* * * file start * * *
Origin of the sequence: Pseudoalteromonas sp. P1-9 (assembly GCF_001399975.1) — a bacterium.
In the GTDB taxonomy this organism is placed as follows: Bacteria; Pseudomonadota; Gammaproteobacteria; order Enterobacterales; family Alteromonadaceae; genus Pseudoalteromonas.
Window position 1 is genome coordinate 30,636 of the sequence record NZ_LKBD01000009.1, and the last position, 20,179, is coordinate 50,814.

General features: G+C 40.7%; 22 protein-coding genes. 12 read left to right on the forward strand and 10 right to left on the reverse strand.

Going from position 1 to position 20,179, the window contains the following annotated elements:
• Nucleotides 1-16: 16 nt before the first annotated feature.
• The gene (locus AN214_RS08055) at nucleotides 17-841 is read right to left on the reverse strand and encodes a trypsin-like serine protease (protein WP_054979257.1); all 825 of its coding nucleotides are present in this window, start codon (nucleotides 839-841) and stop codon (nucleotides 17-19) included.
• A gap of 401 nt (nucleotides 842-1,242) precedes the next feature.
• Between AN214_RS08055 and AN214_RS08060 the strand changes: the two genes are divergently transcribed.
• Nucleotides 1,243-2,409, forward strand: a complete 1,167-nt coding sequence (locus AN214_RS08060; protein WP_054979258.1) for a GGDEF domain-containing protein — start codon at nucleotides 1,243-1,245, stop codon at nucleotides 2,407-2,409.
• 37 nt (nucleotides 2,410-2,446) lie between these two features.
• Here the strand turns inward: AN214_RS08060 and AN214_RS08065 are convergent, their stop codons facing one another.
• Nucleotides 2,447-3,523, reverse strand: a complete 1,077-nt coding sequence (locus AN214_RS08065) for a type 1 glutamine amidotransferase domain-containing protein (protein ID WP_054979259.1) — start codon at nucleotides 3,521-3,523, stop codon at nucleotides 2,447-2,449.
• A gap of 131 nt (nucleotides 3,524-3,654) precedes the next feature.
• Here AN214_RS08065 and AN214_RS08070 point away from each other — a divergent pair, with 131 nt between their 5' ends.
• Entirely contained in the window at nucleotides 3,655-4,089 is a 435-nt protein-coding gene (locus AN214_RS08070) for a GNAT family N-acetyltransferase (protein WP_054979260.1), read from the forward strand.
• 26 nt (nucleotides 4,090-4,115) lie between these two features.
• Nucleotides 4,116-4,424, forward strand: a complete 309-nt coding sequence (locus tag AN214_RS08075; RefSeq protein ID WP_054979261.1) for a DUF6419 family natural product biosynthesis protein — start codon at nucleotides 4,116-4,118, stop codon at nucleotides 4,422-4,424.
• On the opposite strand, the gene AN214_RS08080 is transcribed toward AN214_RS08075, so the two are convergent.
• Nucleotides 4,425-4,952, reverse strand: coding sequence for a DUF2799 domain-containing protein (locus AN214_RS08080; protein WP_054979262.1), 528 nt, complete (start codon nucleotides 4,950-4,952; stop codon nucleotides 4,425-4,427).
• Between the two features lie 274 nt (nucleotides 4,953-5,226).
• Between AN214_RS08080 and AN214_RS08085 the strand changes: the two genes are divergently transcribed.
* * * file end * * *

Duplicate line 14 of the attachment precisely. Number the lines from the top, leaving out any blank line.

• A gap of 131 nt (nucleotides 3,524-3,654) precedes the next feature.